Episode 60: Living Minimal (with Samantha Josaphat)

Automatic TRANSCRIPT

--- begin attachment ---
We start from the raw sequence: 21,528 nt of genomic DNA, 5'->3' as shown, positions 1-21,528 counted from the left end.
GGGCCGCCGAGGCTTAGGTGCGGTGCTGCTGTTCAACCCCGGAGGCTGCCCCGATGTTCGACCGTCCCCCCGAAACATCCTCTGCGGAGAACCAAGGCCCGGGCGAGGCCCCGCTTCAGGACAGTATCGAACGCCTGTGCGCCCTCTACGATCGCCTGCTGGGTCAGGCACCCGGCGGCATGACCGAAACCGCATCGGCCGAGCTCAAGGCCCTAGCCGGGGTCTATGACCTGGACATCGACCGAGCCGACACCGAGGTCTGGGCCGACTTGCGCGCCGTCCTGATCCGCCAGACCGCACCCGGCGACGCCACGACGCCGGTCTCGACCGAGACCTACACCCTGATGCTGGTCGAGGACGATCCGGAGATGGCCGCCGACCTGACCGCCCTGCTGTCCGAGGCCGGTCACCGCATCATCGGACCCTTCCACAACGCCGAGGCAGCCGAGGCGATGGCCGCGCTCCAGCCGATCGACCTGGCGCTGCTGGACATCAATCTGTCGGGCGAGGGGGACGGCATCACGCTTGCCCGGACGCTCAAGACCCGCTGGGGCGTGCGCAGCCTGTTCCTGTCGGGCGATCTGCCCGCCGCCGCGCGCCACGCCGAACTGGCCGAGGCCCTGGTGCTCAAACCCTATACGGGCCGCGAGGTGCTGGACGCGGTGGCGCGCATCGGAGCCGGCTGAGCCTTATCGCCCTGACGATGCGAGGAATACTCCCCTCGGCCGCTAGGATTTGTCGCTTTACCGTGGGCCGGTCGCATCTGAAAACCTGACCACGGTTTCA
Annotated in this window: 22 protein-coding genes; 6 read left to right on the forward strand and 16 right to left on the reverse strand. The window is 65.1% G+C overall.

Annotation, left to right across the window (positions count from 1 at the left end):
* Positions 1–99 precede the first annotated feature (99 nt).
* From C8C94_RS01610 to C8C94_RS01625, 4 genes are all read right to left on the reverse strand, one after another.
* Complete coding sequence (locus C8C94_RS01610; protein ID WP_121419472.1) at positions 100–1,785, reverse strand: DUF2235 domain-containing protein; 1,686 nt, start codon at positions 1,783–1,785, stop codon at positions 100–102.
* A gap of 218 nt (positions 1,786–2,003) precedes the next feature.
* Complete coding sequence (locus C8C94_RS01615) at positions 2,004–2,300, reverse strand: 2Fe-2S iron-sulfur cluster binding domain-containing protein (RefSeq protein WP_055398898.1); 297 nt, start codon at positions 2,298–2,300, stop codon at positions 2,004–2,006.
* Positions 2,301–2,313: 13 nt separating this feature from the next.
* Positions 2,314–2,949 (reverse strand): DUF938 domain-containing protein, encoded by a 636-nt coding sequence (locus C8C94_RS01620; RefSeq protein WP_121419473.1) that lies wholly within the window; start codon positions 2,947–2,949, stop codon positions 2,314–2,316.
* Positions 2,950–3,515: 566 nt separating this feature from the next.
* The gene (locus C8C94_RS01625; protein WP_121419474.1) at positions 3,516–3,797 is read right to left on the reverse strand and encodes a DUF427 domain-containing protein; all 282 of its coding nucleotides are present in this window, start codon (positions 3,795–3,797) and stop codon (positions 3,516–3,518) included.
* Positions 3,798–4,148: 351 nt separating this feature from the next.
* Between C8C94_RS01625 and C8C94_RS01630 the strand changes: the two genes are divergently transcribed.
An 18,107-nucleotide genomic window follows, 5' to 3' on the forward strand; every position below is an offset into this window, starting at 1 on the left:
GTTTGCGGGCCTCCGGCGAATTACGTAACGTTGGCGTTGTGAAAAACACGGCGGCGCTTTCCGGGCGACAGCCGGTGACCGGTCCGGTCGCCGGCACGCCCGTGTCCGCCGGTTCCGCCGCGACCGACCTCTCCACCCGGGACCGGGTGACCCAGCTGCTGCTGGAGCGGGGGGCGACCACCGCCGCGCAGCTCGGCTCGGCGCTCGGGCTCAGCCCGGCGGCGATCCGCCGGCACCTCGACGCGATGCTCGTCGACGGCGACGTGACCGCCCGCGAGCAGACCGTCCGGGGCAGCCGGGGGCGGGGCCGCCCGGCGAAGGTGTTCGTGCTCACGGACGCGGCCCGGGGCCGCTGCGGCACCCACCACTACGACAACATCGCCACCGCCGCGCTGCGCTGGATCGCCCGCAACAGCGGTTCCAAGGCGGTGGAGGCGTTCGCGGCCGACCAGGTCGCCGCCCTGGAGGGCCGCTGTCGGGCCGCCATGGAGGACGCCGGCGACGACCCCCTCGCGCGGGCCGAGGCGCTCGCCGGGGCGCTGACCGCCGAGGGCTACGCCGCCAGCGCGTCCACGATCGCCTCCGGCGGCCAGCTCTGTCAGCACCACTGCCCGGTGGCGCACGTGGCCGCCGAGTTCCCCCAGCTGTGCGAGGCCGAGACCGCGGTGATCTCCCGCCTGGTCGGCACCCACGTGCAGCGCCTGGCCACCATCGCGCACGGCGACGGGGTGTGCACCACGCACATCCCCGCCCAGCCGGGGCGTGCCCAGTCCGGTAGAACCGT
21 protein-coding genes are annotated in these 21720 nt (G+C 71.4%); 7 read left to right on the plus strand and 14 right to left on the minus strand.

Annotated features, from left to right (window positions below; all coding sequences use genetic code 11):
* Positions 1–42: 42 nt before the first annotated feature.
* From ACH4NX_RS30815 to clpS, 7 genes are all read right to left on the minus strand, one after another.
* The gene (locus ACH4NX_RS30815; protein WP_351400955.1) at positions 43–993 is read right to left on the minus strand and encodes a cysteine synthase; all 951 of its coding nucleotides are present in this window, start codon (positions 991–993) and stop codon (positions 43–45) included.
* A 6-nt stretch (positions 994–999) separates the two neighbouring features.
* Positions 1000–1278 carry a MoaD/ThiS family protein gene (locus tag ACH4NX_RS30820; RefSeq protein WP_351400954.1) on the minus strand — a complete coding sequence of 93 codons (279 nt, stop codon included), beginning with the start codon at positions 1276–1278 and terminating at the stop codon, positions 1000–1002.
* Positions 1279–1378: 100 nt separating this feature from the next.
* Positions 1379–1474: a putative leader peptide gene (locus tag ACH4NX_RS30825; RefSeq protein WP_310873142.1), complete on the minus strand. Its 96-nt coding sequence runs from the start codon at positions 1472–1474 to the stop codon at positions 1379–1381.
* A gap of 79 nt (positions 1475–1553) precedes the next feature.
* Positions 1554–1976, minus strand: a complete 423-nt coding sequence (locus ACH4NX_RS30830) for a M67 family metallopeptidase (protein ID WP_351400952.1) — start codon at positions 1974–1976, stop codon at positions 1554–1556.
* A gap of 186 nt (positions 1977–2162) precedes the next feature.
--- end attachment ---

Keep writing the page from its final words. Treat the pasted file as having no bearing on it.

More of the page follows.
Sir. Hey there. It's joy Marie and Courtney. Welcome back. We're back with a new episode of child logs or candid career conversations with your group chat girlfriend. That's right. And coming up. We have a great episode for you with Samantha Joseph that an architect of the founder of studio three nine seven architecture. So she's going to give us an insight look and making it in the world of architecture, and how to bring the power of focus and minimalism to our lives. Yes. Definitely a great conversation. But I you guys know we like to start every episode with a clock in this is a segment of the show where we check it on each other. We catch up on what's going on in the world, politics business, more and encourage you to do the same with your group. Check girlfriends, Courtney, how are you? What's going on good? There's a lot happening. I always say like, I've you life peaks and valleys, and I do feel like in a valley situation. It's just the challenges happening. And it's interesting because I think this year has kind of been my Picquier like twenty weather world is burning. I was just like. Everything is fabulous. And I was wondering where like this valley was gonna come from. Because I was gonna come. So. So it's a Rives. But I'm kind kinda impressed with how I'm viewing. Like, it's a reminder that challenging times are win. You learn those lessons in when you have that growth is like you don't better than happen when everything's hunky Dory. Yeah. It's like a necessary way. Way of life and just kind of leave a real for like, you know, miracles to happen whatever you're just like four that higher pyre step in getting your faith, strong and just being able to look outside myself. You know bouncing that faith with like that cautious like lemme vet. Let me make sure every step of the way is cool. And yeah, like having ownership over what you can control. But then come through under man. Oh, well, I hope you know, you're able to work through that at some point. The upside is that we know they don't it doesn't last forever. The val. That's right. They can be rough. So is on the prize because I'm claiming right now like kid married in the spring, and we of this. Yes, I'm where they care about you. I could I'm good. I would say I had a pretty neutral year when Cali there like peak or a valley. But you know, I think it's it was really a self. Reflective introspective as you all know. And I think there've been a few key things that I'm walking away from as we're wrapping up there. One is really just lake how we speak over our lives impacts. What we see which I believe impacts our future as well. It's something I've heard said from speakers, I admire, but to that end, I'm just giving a lot less airtime to complaining to comparison must not to negate that I feel things and impacted by things people do to me or things that he I even might do to myself. But. I just think like choosing not to make that the center of my relationships or make like misery, the focal point of my conversations with friends has been very intentional because that's not what I wanna manifest very hard to do in New York. I think. Good. Yeah. I feel like you know, that's kind of for this next season. That's kind of not what I want to take with me. So I'm trying to give it a little less life. You know, I took a little bit of a haggis from social media just been a few weeks at the time. We're recording the Sepah sewed, but planning to go strong till the new year that's been really refreshing and like a necessary reset because I do personally spend a ton of time on Instagram in particular. So I've been as an introvert I've been and don't debate me I've been refocused. Outset that energy on if I think about somebody. Let me hit him a shoot them FaceTime or asked them to do coffee. So we can actually catch up versus kind of passively engaging with my friends, you know, so that's been kind of fun. Reading more just like doing three configuring my morning routine. Try to be more intentional about my time. So how are you feeling with this new this new lo fi life? It's been really great. It's been very good. I feel like I am starting to set myself up for new like my New Year's resolutions. Really great because I've just I'm starting to basically act on all the areas, I want to prioritize resolution, so you know, I think a lot has shifted in me. And I think I've changed but this year, and even though my circumstances fluctuate, I feel really grounded. So I'm very grateful for that. Wonderful. That's like the perfect way to go onto new year. Yeah. I think so let's get into the Shiites. Now, do it. All right now, it's time for rancher is reviews. This is the segment of the show where we highlight product services, tools or experiences that we're currently loving or hating in our professional lives. Courtney you're up what are you doing today? I am raving. I think we've we've talked about this a few times on this show before, but it's really coming to life for me in that accountability partners. I am trying to get in shape for the wedding, and is just the ban of my existence. Like, I just hated so much. They need. It doesn't like they're few things that I hate more than working out and thinking about what I eat. So I've been kind of stagnant. I feel like I've been engaged for since the March and of thinking about this since March, and I've been progressing about it since March. Or down to the wire. Now, I'm starting to like be a little bit better about it. And I think it's completely because people holding me accountable so shoutout to Aaron for bring her craze workout lifestyle. She killed me almost one, but I forgive her is necessary. Shout out to my fiance for like sending me threatening text messages that I asked him to send me like a right around like that my clock hit me up. Like, what are you doing lazy bum guzzling? Listen, whatever works never work. We just like try at least me, I'm not a very disciplined person. I never use that as a agit for myself or just so having a community of people. It's like support you share things with that. You wanna -ccomplish? It's just it makes it so much easier. That's great. I love that show and all the little people like sharing their fitness during Instagram not so much you like rising grind people who are just like very aspirational unattainable. But the people who are like, oh my God. I hate this. But I'm going. I'm your try really love this trend on stories of people tagging their friends and their morning workout to like you tag like five people in the may workout and they'd take five. I love that. It's like friendly peer pressure. Okay. Of it. Okay. Joy. What are you doing in a very similar vein? And I took a peek at your. So I really I wanna shout out people doing the self work Ling people really really doing self work. Shout outs to my accountability partner. You Norian good friend. We have weekly conversations for hours on end about this. And really like what comes out of those is that real self Karen self love is painful. It's like it's really about taking a mirror to yourself looking at your flaws and weaknesses and recognizing your own role and the role that your choices have played in your own circumstances. And that's not to negate the life that you might have lived in the pain that you might have experienced. But like I feel like it's really about what you can do and what you can own and that's tough. That's a can be really really rough. But I feel like what that does is make for it sets you up for better relationships in work, better communication, better partnerships romance. Cly? You know, a helps you to see habits behaviors that aren't serving you in order to clear room for the things that can help you better align with your purpose. So just shut out to everyone. That's doing that. Because it's it's hard. It's intentional. And it doesn't happen by accidentally people don't just like wake up in their, you know, happy people that communicate. Well, and you know, our forgiving that all takes work to kind of undo things that maybe have made you not like that. And I can always tell people who aren't doing the work because it's like an I'm able to extend more grease to them now. Because I'm like if you're snippy at work for no reason, that's because you got some healing. I'm forgive you for snapping it now because I am volved. But you know, it helps you to be able to see when other people are maybe like still working through that stuff right journey. Yeah. I love that. I think the that reminds me of a I love forgot. Who said it? But basically idea that happiness is a choice, and like it's never just natural state like have to choose to do it. So. Yeah. Anything especially still. So we have a treat for you. All this week. We have Samantha Josefa in the studio. Samantha hello. So I wanted to come in because one I've never met black few architects, maybe there, and I wasn't surprised when she sent over your bio Samantha is architect and the founder of studio three nine seven architecture part of a mere point three percent of black female architects registered in the United States. It was a point before three percent. She is the three hundred ninety seven living black female architect to be licensed. That is crazy to where it's like smaller than high school graduating class sometimes. Yeah. Bunkers, so she has experienced in corporate interiors residential, retail, transportation and recreational architecture, and by building herself available network of resources. Continues to shape path to a more, minimal and sustainable future. She's also the president elect of New York's chapter of national organization of minority architects and this past March some of her work was exhibited at the United Nations visitor center as part of an issue to champion diversity. And she also currently has work on display at New York City's center for architecture as a finalist for the time square Valentine heart designed compensation competition, so an architect with a sleigh. We love. Hollick so impressive. That's insane. Yet. It's crazy chart hearing my bio like oh, right. What is to be like a unicorn? Because sometimes I don't feel like a unicorn I'm actually surrounding myself around other unicorns. So it's like I'm kinda used to being a go getter because everyone around me ago getter, and it's so weird. What I hear people say like, you're the first black architect, I know or black female architect because I'm like, they're everywhere. They're so many of us. But it's because I'm so used to network and we encourage each other so much and we like self promote each other and stuff like that. And so I get so used to being around them that I forget where he's yeah. A unicorn outta the entire you know. Yeah. Operation hopeless conversation opens someone more exposure to who's listening anyone interested in architecture. Anyone in architecture right now anyone questioning whether they should stay in. We're gonna get into it. And I think one of the big things I've been wanting to talk about on the show to is to bring the one who has a lot of experience in design and design thinking, I think that process limits of a lot to just no matter your field life in general, personal professional just about how to have that focus that you need. Yeah. I think Clinton agree with that. Because I did study more graphic and digital design in school. And I just feel like especially like what space like something around organizing space organising objects. That does translate to me. So organizing information organizing projects exactly being process-oriented. Exactly. Like, I find myself designing any and everything like I look at a sign on the street and relate they should've put the person in the dog. The top rate side or I could just be in a space. Like, I was you know, inherent. I was looking for the windows and certain things it was just like, oh, I wonder what part of the building. Are we in interesting uh? So before we dive into that design thinking conversation, tell us a little bit about what goes into being architect. 'cause I feel like we think we know probably man where do I begin? Let's just begin when you're in high school trying to decide if you wanna be on architecture. Not when you're looking to apply to schools know that you have to apply to the architecture program. That was my first mistake I made because I thought oh once I get to college. I could choose my major when I'm a sophomore because that's what I was always told, and I got to college, and I was telling everybody. Yeah. Architect major. And then the counselor was like, no, you're not. Yeah. I was just like what do you mean? And she's just like there's architecture program. Like, oh, okay. I thought I had to buy the books I had to apply to the architecture program and because it's such a rigorous program. It's a five year program that only starts in the fall semester. So I had to ply to the program submit a portfolio, get accepted and then start the following fall. But even just that process was like a life lesson in it. So I I got a rejection letter, and I was just like dang. I didn't get into the architecture program. And soy I went to the school at engineering, and they were totalling about all the different engineering majors. And I was just like it's just not clicking. And so then I went to someone in the architecture program that I knew and I was like I didn't get into the architecture program. And he was just like what are you talking about you did? And I was like, no, I didn't I got the rejection letter, and he happened to call the I think it was the dean of architecture program at the time. And as he's on the phone with him. He was like, yes, she's in the program. And I was just standing there like. What in the world? I started freaking out like oh. And so it was just crazy because because I was so persistent, and I was kinda determined to figure something out whether I was going to get into the architecture program or not me being able to follow up actually gotten the result that I actually wanted to word. That was my first lesson on persistence and following. Yeah. And what kind of kept us through that. Because I love to hear a little bit about the rigor of that program. And maybe even you know, I'm not familiar at all after the program anything that you had to kind of get to get that are are. So while I was in the five year program, it was pretty tough because one I entered school. And at the time I was coming from Georgia going to school up north. And so like that was a culture shock, and then like everyone in my program that was a culture shock like I just felt like I was completely different. And so like between like, you know, communicating with my colleagues or trying to communicate with the professors like everything was alerting lesson. And then I had to learn architecture on top of that I had to teach my grandmother how to pronounce architecture. Lesson after lesson. And so that was a five year program and the way I focused was I put on my headphones, and I put my music on blast liking like I was like so focus when I was like, you know, working on my projects, and I know sometimes I people because they could hear my reggae from. But I did build a friendship with my classmates because we saw each other for so long like every day we saw each other for five days straight. You know, one of our classes where like four hour, long classes, and then even after the class we have to still stay in studio like do work. And so you kinda wanna have a relationship with your classmates, sometimes it's hard again because it's a culture clash, but eventually you get through that. But another thing that I did was I got involved with other student organizations outside of the architecture program because you know, in my class, it was only two black people with you one other girl. And so I felt like I needed a sense of home in community that looked like me at that understood my background so that I didn't always feel like outcasts. And so I joined student organizations to get to know other classmates one thing that did work for me because I was a change of major student, and I had that first year of not being in architecture. Program. I made friends a lot of times my classmates all they knew were, you know, our class our class. And so I was I guess fortunate enough to build friendships before I even got into the program. So they will you know, pull me out every so often. Yeah. So it was really interesting. We told me before how I after you do this five year program that you're doing if not done you're still not like, and I like. Your program. Okay. Now, I gotta find a job along with trying to find a job you have to think about okay, if I'm going to go through with architecture. Do I wanna become a license architect because being a licensed architect, you could either go out go out on your own or you can you know, move up the corporate ladder eventually in order to sit for your license. You either have to a graduate from an accredited five year program or graduate from an accredited master's program or get grandfathered in by like working under other architects, I certain amount of years. And so once you you checked one of those boxes, you also have to gain a professional experience or nor to sit for your exams, and so usually that's like a two three year process, but thankfully, in New York state, they allow you to gain those credits while taking your exams, and so I took advantage of that. Because my student loans was out the roof. And so I was just like can't afford grad school, I need to get. This experience. And so what I did was I went out, and I started working in the professional world. And I just right away. Started studying for my exams the first exam. I took it was actually not former architecture license. It was just a sustainability certification. And I just wanted to take that test to be like somewhat of a tester on like test. Taking and stumbling that I got to know the pro metric center, and I will never go to that place ever. Yeah. It's they have a couple offices in New York City where people take like there. I think I don't know if they take Berg's, but I know they take their CPA exams there and like all these other random exams, and so yeah. Basically at the game professional experience and get license and it's not just one test. It's seven different when I was taking was seven different tests. I think it's six tests now. Yeah. So as you say, this is just strikes me that like you have to be so focused admitted to one thing so long, and I feel like going to college. It's like people are like dip in and out of majors. Like how? How are you? Like, did you ever have temptation to like want to try something else or you're just like I'm in it, some going to fit like woods, the I think I was so caught up with all the work that I had to do there. I didn't even have to. If I think about trying to change my major I'm gonna fail this class because deadline is in two days. And like every week we had a big project doing like the requirements in these projects like you'll these professors are like they're insane. Like, this is not possible. And I mean, sometimes you would check things off everything off the listen, sometimes you wouldn't. But like what they would want you to produce in a Wiki just be like, what planet are you living on? Yeah. I guess. Yeah. It was funny because I was thinking the same thing as you were speaking because I feel like we haven't really had a lot of folks on this show who do have to be that prescriptive in their pass, whether that's medical or. Or even law. And I just like, you know, I admire it so number one kudos to you. Man. I married now. But before I was just like, I don't screwed. You made it you're here. But I mean, I'd love to know like in balance with like technical like focus and getting through the work. What kind of what inspired you, and drew you to their profession overall? And, you know, even when you look at culture like what inspires you, what are the influences and the influence of architecture that you know, as inspiring you and motivating you to kind of make your contribution to the field. It's funny because when people ask me this, I usually hear other architects say all these fancy elaborate explanations. M I explanation is very simple. My mom, we moved to Georgia and we're living in apartments for couple years. And then we're able to well she was able to purchase a house. And so we were going house hunting and out of me and my other sisters. I was always the one going house hunting with my mom. And so every time we stepped in to a house. I was just like why would someone do this? Why was that doesn't make sense? I was just like I got I got a design spaces or whatever because I know how to figure this out or whatever. And then like while I was in school. I realized I actually been designing all my life. But I didn't realize I was designing again, like I'd be in the car, you know, dropping my grandmother off to work with my grandfather. And I'm like looking at everything outside of the car window, just like reimagining in a different way. It was like I said not until like halfway through school. I realize like, oh, I ve been designing for the longest. And so the reason why I say like, oh, this is a simple answer. And it's not elaborate because you know, architectures such an elite profession that like most people that know about architecture are exposed to it. And so like, those say like, oh, I knew this architect growing up or you know, I've heard about, you know, this famous architect, and it's just like, no, I didn't know any of that. Like, I barely even your how to pronounce architecture. It was just a simple like I figured like why can't I redesign something? And I don't even know like I I didn't even say the word architecture. I remember going through a professor saying I wanted to find buildings. I didn't even know it was called architecture. She had mentioned to me take this three drafting class. And so I took that one three D drafting class in high school. And she also told me when you start the architecture program tried to join a sorority because it's a. Predominantly white mill profession. I didn't even time to join us too. Wordy? What I say like I was like screw like barely making it through the program. But I was making all I just needed to make it when graduation came like, my whole entire family came like it was so funny because like, you know, everyone's graduating, and it's like everyone two or three people in twenty people. Because they. Yourself described minimalist. You can't get you. Very chic varies. So what is the benefit? That's like a less as more approach. Yes. So what is the benefit I guess of doing less in a world that encourages us to do the most everyone expected to do all the things. But you'd like I mean, even I guess, that's your style. But also eight your life you'd like focus on. Yeah. This thing because I always wanted to be efficient because it costs more not to be officiant. Ed, man. I didn't. I didn't have the money to like do all this again. It's it's so weird. Because like when I look at how I am now. And look back to like have I always been like this. I realize like I've been practicing minimum since the longest or whatever like for when we were in college like everyone was always running to Starbucks, and I was like Audrey Gordon daughter because. Or whatever. And I would say like growing up everyone always was like, oh, I wanna mansion I want this. Like, look, I need a simple, you know, small unit a condo. I was say condo. 'cause I did want own because I'd won't have to have as cleaning products. It will have to spend so much time on cleaning. So I'm always like connecting activity, or, you know, purchase to like just downsizing on the amount of work that I have again being officiant. And so. I apply that to everything professionally, and you know, how I how I go about my personal life. But being able to focus allowed me to be minimalist in my like and how I socialize with people. Like, I was just like, okay. Like, I got my circle of friends, and I could only see them like can't see anybody else. Like, no new friends was like four. I was just like I'll catch you five years because I really can't. So how do you like apply that whether it's like in when you're designing a building or kind of designing your career? How do you choose like what stays what goes? Oh that takes time like whether it's like interior designing you're looking at materials like sometimes I have like a lot of materials in front of me. And then like a walk away and come back just to say, okay. Like, what can I lose like United take things I take things out of the mix slowly? But I try to throw in like all of my ideas. And then I say like, you know, I try to have higher to them and say what's more important than the next. So that's how I approach it with design, but also with architecture just with like building systems in particular and a lot of architects are taken this route. But like trying to build more passively where it's like, okay, we're in New York. The sun rises in the east your windows. Owes like if like all the activities, you would do in the evening, you would want on the west side because that's where the sun is setting. All your activities. You would do in the morning, you would want on the east side because that's where the sun is rising. And so you use less artificial lighting because you could use, you know, the sun also like just the type of glazing you use or the type of windows you have in a building. Like, it allows you to allows for light to transmit into the space, but not the heat, and so the air cool, and like if you're in the Caribbean or the desert like you kind of place these openings in the wall in a particular way to allow breeze to come in. Don't see unit or a heater and stuff about solving problems. Like, yeah. But what I do like about like being sustainable architecture. You could teach to people who aren't architect, and like I feel like everyone could be architect. Yeah. Yes. You have to have all these certifications in like, the states, or you know, other countries, but you can still architect your life architect, the space, you live in and work with architect architect to say like, okay. This is how I move around my space. I know I need these particular materials is just like, it's weird like architecture sounds complicated. When you're looking at a set of drawings. But if you just take a step back, and I have to tell myself this all the time too. But like just actually try to make sense out of it. And not get too technical. You're like, oh, I get it. We're using concrete to store the heat because the places to hug. Yeah. Joy. So I'm hearing prioritizing. Yes. And I'm also hearing working with the things that you can't change rather than trying to force them. Yeah. I mean for a while architects have been trying to design buildings to like keep out the natural world. It's more sustainable to just work with the natural elements. It's less building systems, which means less money. So you've also stepped out on started your own architecture firms. I love to hear a little bit about kind of what inspired that. And I think also just what your hopes are for the future of the industry. I mean being the three hundred ninety seven are black woman architect period. But then, you know, as a black woman to step into that role. You know, what you're hopeful for and what you're excited about I loved hearing, you speak about access, and I love to hear you just be encouraging and say like it's something that people can have a role in and have a part. And even if they're not necessarily like certified. So what what you know, what excites you, what do you want to kind of see in the future? So. So I felt stifled which is why decided to go out on my own. I just felt like I couldn't do all that. I know I am as a person. And I've always been a go getter. I have always been in a position where I've been trying to like delegate to allow other people to become who they wanna be. And I felt like while I was in corporate like I was always at the bottom. And I understand like, you know, I was at the beginning of my career. But it just felt like I wasn't going to move at the pace that I needed to for myself or for my community. And so I took the leap of faith to say, you know, what in order to pay off these student loans a little bit faster in order to be this project manager in my life like and have control I'm gonna try something completely different to try and get a different result because I felt like going from job to job I was running into the same issue. And just like if I go to the next job, I'm gonna probably get the same result soliciting something completely different. And at the. Time I had my credentials. So no one could stop me. And so I don't see myself ever going back. And I also want to you know, be that late of inspiration whether someone's staying in corporate or they're going out on their own to just be able to say, I'm gonna take control. Yeah. And that's so heartening to hear the because first of all you put in like five years change, and he did. But to say like, okay, let's let's flip the script. How can we adjust this? We all have these dream jobs times, you get the dream. And it's like man Asya river win job. I was jumping on the bed because I was so happy I got it. And then I was balling to get out. Like it was. So I learned my lesson. They'll get through to. I also I wanna hear kinda your take on the influences architecture design in mainstream culture too. Like, I think about, you know, salons tour with yet at the table back in twenty seven hundred twenty two and just kind of you see those influences on her style. But also like the set design. Yes, Virgil right now, I'm always looking at like, you know, whether I'm looking at him musician or movie like at the end the credits, I'm always like who's the set designer because I remember one time when I was in college. I would say I want to be in Hollywood. But I'm in architecture major. So how am I going to work this out? And so I would always say like oh do set design, but set design is so particular its own industry. And so a lot of times, you know, architects don't really cross those paths, but I was actually just talking with someone last week about how architects can pay. Play a role in set design, for example, like the set design for Black Panther one of the set design. She's now the production lead or producer. I'm sorry, really know, the the title or whatever, but you know, she going out to Africa to all these different countries. And just looking at the culture and looking at the architecture and having to like, you know, put that in you know, to movie seen it. So it's interesting when I see architecture in music, and in in film because onto feel yes. So I actually just helped out with a company called studio. One eight nine that does that has their garments are made in Ghana. And so like I just wanted to connect with them. And so what I did was I reached out to them for fashion week, and I helped them with producing the show for fashion week. You know, I wasn't looking for like anything in particular. I was just like I want to expose myself to this industry can make that connection. Yeah. And that's another thing that I'm able to do now that I've created that freedom of time for myself to say like, oh, I could put some of my work on hold for a couple of days to help out this company to, you know, learn something outside of my industry. Yeah. Yeah. So it sounds like you're ready to kind of like expand that focus kind of thing. Yes. I focused so much that now I can like expand. Sure. Is there anything that guides you as you kind of have you expand without losing that quality of? Social having still having some sense of focus in the sense of not saying yes to everything because a says black women we love to get excited about a lot of stuff and always trying to help someone out. And so I still have to tell myself sometimes like you can't do this. And sometimes I say, yes. And then after go back to people and saying, I'm so sorry. But like the way my time is set up right now, I can't actually commit to this. And so I tried to do that head of time before like, I get into deep with people, but being able to still expose myself to many different things. I asked myself these questions like how is it helping me as how's it helping studio three nine seven as a firm like Ken? We potentially see this. You know, become something else where studio three nine seven kin. You know, expand their design capabilities or how is this exposing our community to architecture more wool this initiative allow other people to. You know step into these roles. One goal is through your three nine seven is to employ, interns, and employees like architects that look like me that allows us to feel like, you know, we're in a space that we're not the minority. But we're you know, the majority are were just as good. Yeah. Wonderful. All right. So you've shared this amazing career journey with us in resort. Appreciate that. Is there anything you want to impart for someone who's like staring down a similar long Pab whether as architecture or something else like any of ice for staying. The course I definitely say remind your sofa of why you initially got on this path to stay persist to remain persistent and resilient because sometimes when you're in the thick of things, you don't really see the light at the end of the tunnel. And you know, I graduated from high school in two thousand six and I could literally tell you it was into a two thousand seventeen I was like, okay. This is finally working itself. And so it was a long haul. Again, thankfully, like I was too busy to stop myself. But at the same time now, I have so much freedom. And I I wouldn't change my during. You for anything? I also try to tell people to respect the journey because we're always looking for that end result. And we then don't, you know, respect our different stages stages, while you're you know, on that path in, you know, at one point in time like I felt like I was becoming this miserable bidder person. And like it was reflected on how I communicated with my friends how I communicated with my family, and because I was so focused on a result. I couldn't you know, appreciate these certain situations along my path. And you know, now, I'm used to look at people that looked happy. And I would be like, oh, I wonder what that feel that was. On the train. Sometimes like must be nice to be able to sit and smart me mug is somewhat concentrate. And so I encourage people to respect that expect the journey. Well Samantha this has been incredible. Thank you for imparting your wisdom, and it's spurring us to I think all live lately. More designed and simple late. Where can our listeners kinda connect with you and continue to see all the great work that you're doing. So you can visit my website at WWW dot studio. Three nine seven architecture dot com. I'm also on Instagram at at studio three nine seven wonderful. Thank you. Thank you. Thank you so much for hesitant. Thank you so much for tuning in and a special special. Thank you to our guest. Samantha Joseph at yes. Thank you. Samantha many, thanks, of course, to you all our listeners for hanging in there with us for three years. That's incredible Tomase. Ing the final episode of job logs will be hitting your feeds very soon. So stay tuned. Yeah. And definitely talk to us connect with those around the web at job LA job, locks dot com. I'm Hamish Parker cleave out loud. Next time.